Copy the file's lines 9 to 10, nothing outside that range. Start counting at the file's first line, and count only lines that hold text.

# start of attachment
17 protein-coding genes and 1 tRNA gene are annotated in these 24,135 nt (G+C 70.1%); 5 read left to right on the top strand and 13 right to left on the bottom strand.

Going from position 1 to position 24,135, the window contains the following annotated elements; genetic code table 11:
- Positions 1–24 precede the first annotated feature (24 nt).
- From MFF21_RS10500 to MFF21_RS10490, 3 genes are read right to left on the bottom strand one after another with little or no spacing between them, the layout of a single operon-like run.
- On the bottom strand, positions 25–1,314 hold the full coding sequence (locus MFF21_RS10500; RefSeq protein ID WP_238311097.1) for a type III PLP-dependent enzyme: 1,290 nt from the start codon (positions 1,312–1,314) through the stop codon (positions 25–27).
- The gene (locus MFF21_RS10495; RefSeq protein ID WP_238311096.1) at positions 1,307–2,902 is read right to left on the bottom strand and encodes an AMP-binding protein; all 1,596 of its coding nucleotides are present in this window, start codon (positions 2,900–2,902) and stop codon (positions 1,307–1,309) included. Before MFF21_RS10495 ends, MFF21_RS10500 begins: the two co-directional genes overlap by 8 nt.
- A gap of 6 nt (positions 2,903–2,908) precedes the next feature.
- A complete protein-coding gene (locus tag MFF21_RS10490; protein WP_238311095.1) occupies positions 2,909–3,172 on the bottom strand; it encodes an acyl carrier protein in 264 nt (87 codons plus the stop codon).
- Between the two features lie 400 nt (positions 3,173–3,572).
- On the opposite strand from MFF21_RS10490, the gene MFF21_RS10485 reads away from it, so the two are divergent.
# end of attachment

- Between the two features lie 400 nt (positions 3,173–3,572).
- On the opposite strand from MFF21_RS10490, the gene MFF21_RS10485 reads away from it, so the two are divergent.